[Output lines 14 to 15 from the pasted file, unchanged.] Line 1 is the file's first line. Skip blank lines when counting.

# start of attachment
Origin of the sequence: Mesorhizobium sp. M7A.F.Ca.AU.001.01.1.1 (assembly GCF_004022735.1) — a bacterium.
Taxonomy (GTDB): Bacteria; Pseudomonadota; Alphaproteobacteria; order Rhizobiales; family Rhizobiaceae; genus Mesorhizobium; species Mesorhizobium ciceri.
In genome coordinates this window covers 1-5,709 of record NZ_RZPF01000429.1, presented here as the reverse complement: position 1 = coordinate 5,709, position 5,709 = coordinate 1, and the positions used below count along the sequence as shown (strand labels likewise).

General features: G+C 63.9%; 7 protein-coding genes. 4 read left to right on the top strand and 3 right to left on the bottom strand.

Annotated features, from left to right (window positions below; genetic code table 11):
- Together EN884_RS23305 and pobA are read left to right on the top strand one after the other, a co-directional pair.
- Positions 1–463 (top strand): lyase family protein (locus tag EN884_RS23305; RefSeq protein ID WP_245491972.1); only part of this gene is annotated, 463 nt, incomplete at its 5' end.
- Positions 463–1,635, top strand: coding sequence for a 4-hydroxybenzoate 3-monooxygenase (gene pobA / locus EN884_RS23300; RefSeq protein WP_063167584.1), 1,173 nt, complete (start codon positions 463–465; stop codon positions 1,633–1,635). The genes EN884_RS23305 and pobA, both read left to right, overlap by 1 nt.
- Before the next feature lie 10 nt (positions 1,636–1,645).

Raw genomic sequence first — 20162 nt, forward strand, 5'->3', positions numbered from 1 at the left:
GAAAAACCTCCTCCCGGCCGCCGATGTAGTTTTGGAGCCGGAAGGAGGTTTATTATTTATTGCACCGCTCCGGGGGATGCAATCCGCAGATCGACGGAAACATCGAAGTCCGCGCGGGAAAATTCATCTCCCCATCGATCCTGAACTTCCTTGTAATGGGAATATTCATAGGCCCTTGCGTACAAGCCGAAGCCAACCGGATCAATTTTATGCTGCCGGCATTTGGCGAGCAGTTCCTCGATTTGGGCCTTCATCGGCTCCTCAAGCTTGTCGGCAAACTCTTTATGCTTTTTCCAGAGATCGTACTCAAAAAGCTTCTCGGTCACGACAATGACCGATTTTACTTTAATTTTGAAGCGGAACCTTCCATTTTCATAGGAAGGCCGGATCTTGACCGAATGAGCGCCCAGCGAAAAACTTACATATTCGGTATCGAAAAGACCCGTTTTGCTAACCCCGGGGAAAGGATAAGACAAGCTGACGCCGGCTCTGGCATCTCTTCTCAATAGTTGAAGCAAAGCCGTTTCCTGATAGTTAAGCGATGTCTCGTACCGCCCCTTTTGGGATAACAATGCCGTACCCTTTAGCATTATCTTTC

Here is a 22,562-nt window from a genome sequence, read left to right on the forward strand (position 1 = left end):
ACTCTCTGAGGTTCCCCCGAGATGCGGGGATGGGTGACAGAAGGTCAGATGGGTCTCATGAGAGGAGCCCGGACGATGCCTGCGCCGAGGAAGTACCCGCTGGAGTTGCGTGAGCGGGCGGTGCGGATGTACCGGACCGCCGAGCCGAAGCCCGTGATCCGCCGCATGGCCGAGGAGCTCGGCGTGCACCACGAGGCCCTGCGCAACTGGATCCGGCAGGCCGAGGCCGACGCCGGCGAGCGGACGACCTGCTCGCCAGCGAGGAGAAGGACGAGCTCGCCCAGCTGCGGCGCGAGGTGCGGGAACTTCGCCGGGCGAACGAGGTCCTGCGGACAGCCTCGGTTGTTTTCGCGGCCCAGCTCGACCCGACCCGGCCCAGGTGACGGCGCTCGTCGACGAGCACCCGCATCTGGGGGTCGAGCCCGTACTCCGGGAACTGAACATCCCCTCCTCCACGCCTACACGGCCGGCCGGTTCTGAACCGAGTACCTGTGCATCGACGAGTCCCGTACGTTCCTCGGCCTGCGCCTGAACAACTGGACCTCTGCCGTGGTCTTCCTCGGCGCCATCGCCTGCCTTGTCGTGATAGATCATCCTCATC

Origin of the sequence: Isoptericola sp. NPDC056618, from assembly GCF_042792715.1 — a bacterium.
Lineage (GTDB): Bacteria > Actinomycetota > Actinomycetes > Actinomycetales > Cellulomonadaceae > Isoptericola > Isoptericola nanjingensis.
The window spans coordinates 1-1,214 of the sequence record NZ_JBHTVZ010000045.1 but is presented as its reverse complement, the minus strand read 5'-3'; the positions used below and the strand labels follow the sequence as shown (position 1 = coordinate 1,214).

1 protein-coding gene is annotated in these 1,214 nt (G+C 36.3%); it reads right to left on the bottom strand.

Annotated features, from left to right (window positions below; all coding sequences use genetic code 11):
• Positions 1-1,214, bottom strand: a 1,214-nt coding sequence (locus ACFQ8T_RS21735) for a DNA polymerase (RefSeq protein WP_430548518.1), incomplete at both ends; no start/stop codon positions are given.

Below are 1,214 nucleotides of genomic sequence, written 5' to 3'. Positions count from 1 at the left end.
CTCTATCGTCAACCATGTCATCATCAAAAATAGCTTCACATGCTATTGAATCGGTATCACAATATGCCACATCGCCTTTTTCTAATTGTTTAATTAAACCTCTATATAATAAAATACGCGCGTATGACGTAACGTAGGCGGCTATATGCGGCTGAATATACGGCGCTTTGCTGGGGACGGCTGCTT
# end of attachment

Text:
Origin of the sequence: Isoptericola sp. NPDC056618, from assembly GCF_042792715.1 — a bacterium.
Lineage (GTDB): Bacteria > Actinomycetota > Actinomycetes > Actinomycetales > Cellulomonadaceae > Isoptericola > Isoptericola nanjingensis.